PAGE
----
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Restorative nursing: a concept whose time has come.

What exactly is "restorative" nursing? How do you start a program? Why should we make it happen in long term care settings?

A popular notion of long term care has been that it is a setting where the disabled and elderly are warehoused until they die. Once a person was placed in a long term care facility, nothing was expected of them. Their disabilities and inability to function were reinforced by the idea that no harm should come of them. The result was a smothering atmosphere where people became increasingly dependent upon others to provide basic every day needs. From cooking meals, to bathing, to feeding, to dressing, a self fulfilling prophecy of dependence was generated.

Families would see their concerns justified about the ability of "grandma" to fend for herself. "Grandma" would inevitably decline into an immobile shadow of herself, interested in little, living in the past, cranky, antisocial ... a necessary pain to visit.

In the late 1970's and early 1980's, an interest in "quality of life" raised questions about the need for "Grandma" to suffer such a humiliating decline. From this interest, new options to the warehousing of the disabled and elderly were developed. One of these options is restorative nursing.

Why Do It?

In addition to improving a person's quality of life, restorative nursing provides capabilities to control long term care costs, improve staff moral, and comply with Health Care Financing Administration (HCFA) standards.

Successful restorative programs are thus not developed and implemented solely to comply with HCFA standards. Restorative programs represent quality geriatric nursing care practices. Facilities with restorative programs find that their residents are different. They are more alert and involved; behavioral problems are reduced. The future measure of a facility's worth and its existence will depend upon the depth of its restorative programs and its commitment to restorative practices.

It is common to meet skeptical resistance to restorative programs. Neither staff nor residents initially believe that these programs help anyone, that they create more work and cause more hassles. Over time an appreciation is developed and a change from cynicism to enthusiasm occurs. Both staff and residents express appreciation -- especially when a resident who has been wheelchair bound first walks to a chair in the dining room. The smile on the resident's face and the pride the resident feels is all that is needed to engender belief that these programs work.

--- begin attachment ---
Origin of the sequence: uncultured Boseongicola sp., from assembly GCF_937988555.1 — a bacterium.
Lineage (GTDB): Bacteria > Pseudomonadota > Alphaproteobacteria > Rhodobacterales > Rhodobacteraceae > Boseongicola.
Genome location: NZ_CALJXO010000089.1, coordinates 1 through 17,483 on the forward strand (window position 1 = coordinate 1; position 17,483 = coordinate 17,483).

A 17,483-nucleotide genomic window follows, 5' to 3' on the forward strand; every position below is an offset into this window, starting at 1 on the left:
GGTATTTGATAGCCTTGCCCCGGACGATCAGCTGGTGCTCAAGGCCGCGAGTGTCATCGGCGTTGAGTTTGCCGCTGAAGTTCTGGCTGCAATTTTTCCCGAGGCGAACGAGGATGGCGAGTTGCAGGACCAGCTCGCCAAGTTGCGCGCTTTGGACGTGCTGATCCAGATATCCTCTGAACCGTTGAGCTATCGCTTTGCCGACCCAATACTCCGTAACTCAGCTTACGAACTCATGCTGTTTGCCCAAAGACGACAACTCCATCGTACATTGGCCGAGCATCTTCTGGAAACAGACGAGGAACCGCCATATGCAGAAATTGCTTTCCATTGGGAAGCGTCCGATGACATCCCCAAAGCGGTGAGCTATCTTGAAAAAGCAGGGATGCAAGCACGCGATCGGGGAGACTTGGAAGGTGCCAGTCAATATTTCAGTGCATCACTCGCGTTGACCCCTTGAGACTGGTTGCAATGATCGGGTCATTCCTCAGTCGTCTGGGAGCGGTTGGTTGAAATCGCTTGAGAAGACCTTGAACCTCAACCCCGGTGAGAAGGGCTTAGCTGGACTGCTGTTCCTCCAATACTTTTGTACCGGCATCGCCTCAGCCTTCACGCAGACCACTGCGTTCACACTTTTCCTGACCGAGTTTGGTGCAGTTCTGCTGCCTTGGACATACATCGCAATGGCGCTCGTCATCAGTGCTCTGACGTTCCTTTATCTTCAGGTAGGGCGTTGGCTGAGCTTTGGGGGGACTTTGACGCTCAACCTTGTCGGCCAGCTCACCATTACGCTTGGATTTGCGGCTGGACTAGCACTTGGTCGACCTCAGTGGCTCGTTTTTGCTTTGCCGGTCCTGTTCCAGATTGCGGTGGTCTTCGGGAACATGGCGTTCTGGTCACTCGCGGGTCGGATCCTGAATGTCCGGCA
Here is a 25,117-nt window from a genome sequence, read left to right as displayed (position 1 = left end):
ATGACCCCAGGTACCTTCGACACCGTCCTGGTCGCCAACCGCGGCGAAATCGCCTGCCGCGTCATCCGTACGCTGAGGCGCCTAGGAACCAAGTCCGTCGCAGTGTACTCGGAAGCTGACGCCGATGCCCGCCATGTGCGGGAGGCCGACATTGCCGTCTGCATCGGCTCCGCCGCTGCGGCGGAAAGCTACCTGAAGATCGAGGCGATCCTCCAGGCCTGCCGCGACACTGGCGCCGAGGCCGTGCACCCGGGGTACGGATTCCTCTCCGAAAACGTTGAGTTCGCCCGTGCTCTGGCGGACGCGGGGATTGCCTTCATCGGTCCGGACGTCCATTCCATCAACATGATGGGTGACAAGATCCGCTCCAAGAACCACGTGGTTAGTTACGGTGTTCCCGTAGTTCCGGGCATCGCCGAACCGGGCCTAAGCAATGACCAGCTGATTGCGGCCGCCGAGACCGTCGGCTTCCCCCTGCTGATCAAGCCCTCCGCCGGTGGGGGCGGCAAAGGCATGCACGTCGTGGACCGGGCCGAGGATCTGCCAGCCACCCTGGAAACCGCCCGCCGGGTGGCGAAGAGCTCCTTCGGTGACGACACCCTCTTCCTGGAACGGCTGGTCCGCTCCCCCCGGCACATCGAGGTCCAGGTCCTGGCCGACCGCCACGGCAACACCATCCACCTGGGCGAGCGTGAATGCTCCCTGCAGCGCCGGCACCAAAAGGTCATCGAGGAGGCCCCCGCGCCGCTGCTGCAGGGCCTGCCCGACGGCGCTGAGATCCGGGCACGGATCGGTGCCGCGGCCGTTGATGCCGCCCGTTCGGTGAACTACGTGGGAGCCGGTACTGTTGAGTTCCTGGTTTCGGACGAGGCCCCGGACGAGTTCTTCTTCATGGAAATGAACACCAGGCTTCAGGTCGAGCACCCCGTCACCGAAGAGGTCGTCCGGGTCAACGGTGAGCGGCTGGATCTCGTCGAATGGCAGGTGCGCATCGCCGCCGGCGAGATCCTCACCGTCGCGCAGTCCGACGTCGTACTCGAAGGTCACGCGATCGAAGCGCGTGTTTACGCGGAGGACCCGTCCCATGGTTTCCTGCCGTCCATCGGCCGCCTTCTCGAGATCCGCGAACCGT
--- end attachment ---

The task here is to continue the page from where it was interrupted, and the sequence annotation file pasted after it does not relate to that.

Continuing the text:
It Is Not Rehabilitation

Restorative nursing maximizes a resident's abilities through the use of individualized, progressive restorative programs. Restorative nursing dwells on what the resident can do. Restorative programs focus on residents whose are has been assumed by nursing staff because it seemed quicker and easier than allowing residents to take care of themselves, a decision that creates dependence. Restorative nursing seeks to create independence, improve self image and self esteem, reduce the level of care required, and eliminate or minimize the degrading features of long term care, such as restraints, incontinence, and supervised feeding.

Restorative nursing requires consultation with specialized therapy disciplines, but it is not rehabilitation.

Rehabilitation focuses on retraining, education and the teaching of new skills. Rehabilitation flows from acute injury with input from all disciplines. Rehabilitation is a task-oriented discipline, with a specific aim to be achieved within a finite period of time.

Restorative nursing, on the other hand, focuses on restoring or compensating for skills lost through disuse or changes in physiology. Restorative nursing is based upon the nursing model, with less continuing direct input from therapists. Restorative nursing seeks to maximize and prolong abilities. It has specific objectives and can be a continuing process.

Because of this, restorative nursing standards require the continuing support and commitment of nursing administration. Residents in restorative programs demand as much nursing time as before the programs were instituted. However, the time spent with the resident is spent in a different way.

Why HCFA Is "Into" Restorative

Programs